Superstitious Minds

Growing up in the south, my dear sweet Southern mama held plenty of superstitions. She believed that tying a string around a rock and burying it under a full moon would get rid of warts. She cringed when anyone opened an umbrella inside. I’m pretty sure she thought wearing white after Labor Day was not only a crime against fashion, but likely to end in tragedy.

I’ve developed my own set of superstitions through the years. I am insanely superstitious about calendars. I have a page-a-day on my desk and forbid myself to look ahead. I won’t rip off the day until it is past midnight. In my planner, I won’t cross through a day until it’s over. I think it’s bad joujou to call a day over before it ends.

In other date-related superstitions, I believe that however I spend New Year’s Day from midnight on reflects how the rest of the year will look. This year, I found myself at midnight dancing with a homeless guy to Lady Gaga. You can imagine the kind of year it’s been.

A Pittsburgh superstition that I never came across until I moved here is the bad luck that comes from “splitting a pole,” when you’re walking down a sidewalk with someone. If both people separate onto either sides of a pole instead of crossing it on the same side, the friendship is doomed. Never one to violate the local luck gods, I’ve adopted this one.

I’m willing to risk life and limb for a lucky penny. If I find one face down, I turn it over for the next person.

I suppose you could also call my inability to get rid of a single book that I own a superstition. I actually do go back while I write to scenes I liked, favorite poems, or whole chapters that worked in things I have read, so they don’t just sit there unloved. Also, I could name every single book I’ve loaned out in the last five years that never returned. Because later I needed them for something. They are my precious babies. Separate us at your own peril.

So, what are you superstitious about?



Filed under Daily Life

8 responses to “Superstitious Minds

  1. On the daily calendars, I won’t peek ahead to other days. Actually, I don’t do that for monthly calendars either. No idea how that one started.

    I put loose eyelashes on my fingertip, make a wish and blow. Apparently I’m still 12 deep down.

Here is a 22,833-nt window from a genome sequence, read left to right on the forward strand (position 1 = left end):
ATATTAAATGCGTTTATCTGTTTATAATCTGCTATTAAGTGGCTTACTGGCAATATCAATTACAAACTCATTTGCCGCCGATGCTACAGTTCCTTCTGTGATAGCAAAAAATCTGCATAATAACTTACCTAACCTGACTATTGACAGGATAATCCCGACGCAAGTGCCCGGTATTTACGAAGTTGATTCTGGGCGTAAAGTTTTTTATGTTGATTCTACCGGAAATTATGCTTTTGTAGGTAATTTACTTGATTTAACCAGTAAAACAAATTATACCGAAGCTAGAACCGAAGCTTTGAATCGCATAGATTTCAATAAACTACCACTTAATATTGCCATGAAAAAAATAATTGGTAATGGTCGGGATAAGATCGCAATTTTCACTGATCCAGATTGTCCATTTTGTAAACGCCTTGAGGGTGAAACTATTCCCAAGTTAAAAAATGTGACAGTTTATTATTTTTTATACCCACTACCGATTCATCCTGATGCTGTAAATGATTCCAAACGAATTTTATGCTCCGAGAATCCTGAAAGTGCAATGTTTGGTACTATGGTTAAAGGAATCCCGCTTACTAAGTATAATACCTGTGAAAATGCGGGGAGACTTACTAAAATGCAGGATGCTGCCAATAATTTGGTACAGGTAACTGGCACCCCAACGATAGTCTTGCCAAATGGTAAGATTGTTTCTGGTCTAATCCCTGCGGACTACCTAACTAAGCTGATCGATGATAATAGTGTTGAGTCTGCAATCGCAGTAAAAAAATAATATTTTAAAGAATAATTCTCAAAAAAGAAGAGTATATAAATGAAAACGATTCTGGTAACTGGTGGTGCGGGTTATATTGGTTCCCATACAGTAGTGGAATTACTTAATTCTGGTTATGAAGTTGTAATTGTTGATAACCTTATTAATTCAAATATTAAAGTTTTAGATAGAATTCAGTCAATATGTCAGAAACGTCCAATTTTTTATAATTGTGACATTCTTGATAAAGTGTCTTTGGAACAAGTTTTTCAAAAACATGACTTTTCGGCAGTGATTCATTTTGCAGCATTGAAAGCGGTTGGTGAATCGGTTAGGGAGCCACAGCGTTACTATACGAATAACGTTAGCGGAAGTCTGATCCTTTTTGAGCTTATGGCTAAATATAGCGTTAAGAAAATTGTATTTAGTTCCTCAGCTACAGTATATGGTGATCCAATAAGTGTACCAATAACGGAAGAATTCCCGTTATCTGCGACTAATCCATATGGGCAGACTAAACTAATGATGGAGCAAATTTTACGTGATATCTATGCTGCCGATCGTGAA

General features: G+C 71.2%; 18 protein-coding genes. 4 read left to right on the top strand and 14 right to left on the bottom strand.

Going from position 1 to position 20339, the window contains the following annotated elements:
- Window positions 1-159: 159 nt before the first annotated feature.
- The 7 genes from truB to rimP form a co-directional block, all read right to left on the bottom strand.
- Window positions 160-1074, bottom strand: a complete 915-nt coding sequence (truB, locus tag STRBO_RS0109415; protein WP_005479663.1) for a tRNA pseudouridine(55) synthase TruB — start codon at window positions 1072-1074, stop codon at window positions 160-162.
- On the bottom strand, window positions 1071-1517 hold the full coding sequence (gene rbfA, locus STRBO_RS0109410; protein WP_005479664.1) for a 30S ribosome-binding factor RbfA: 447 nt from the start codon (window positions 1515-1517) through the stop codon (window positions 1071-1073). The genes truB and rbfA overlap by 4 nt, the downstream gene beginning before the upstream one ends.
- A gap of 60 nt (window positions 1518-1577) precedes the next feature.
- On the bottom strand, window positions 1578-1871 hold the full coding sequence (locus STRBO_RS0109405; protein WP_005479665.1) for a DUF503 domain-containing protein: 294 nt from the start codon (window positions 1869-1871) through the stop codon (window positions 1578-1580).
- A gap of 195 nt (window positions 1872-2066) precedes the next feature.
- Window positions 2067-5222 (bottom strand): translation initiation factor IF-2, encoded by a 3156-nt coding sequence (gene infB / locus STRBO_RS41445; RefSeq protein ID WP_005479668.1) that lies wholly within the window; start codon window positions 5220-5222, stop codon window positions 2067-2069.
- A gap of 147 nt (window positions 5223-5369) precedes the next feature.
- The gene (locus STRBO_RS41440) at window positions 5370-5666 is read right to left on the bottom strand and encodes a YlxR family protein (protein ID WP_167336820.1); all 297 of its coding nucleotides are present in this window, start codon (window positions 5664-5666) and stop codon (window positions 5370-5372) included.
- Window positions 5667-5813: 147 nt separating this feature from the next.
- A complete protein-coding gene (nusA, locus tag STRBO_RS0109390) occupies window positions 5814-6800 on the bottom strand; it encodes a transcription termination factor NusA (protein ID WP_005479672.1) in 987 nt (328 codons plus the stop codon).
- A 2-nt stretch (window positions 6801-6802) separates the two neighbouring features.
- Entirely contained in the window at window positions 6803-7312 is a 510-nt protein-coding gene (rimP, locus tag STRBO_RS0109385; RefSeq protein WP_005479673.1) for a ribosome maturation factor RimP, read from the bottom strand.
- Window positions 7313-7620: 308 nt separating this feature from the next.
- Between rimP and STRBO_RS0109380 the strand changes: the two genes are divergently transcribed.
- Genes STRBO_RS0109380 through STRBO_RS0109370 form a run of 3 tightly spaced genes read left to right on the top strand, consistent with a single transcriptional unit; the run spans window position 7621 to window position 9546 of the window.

2. John Wilder

    At the risk of sounding arrogant, I don’t have any superstitions, don’t belive in them. I am also from the south.

    Blessings on you and yours
    John Wilder

  3. I’ve heard of the pole thing, but usually think about it as I’m “splitting the pole”.

    I love that you turn over pennies. I’m afraid to touch them unless their heads up!

  4. Ooh I have loads, but maybe they could be described as OCD habits rather than superstitions. I have to use my small cutlery, the same wine glass, sleep on the right, walk on the left and sit facing a room. I just know bad things will happen if I don’t.

    Love the penny thing, i might adopt that!

  5. Torsten and I split poles all the time. I actually think it’s sweet. We’ll be holding hands and some barrier will come up and we briefly drop hands and split around it, then join hands again on the other side.

    I am not superstitious but I will say during this pregnancy I’ve been worried about jinxing things. I mean, not jinxing them exactly, but not wanting to do things like buy the crib until we’ve had the 20-week ultrasound and know that the baby is developing normally. I was also nervous about buying a pregnancy journal while I was still in the first trimester. It’s partly a jinxing thing and partly fear that if something does go wrong these concrete steps that have already been taken will make me feel worse about the whole thing. Though if something did go wrong I can’t imagine how I could possibly feel worse than I already would. I guess it’s not really rational.

  6. Laurie

    I will never step on sidewalk cracks. Not that I believe it will actually break my mother’s back or that it’s bad luck. But, I just don’t do it. Most of my habits would fall under OCD category.

  7. splitting poles for sure. ack. I can’t believe you may have done that and you aren’t dead or dismembered or still friends with the person you split the pole with.

    And me too with the pennies. If it’s tails down, I kick it. If it comes heads up, I pick it up. If not, I let it lie.

  8. Pingback: 2010- The Year in Review | ELEANOR’S TROUSERS

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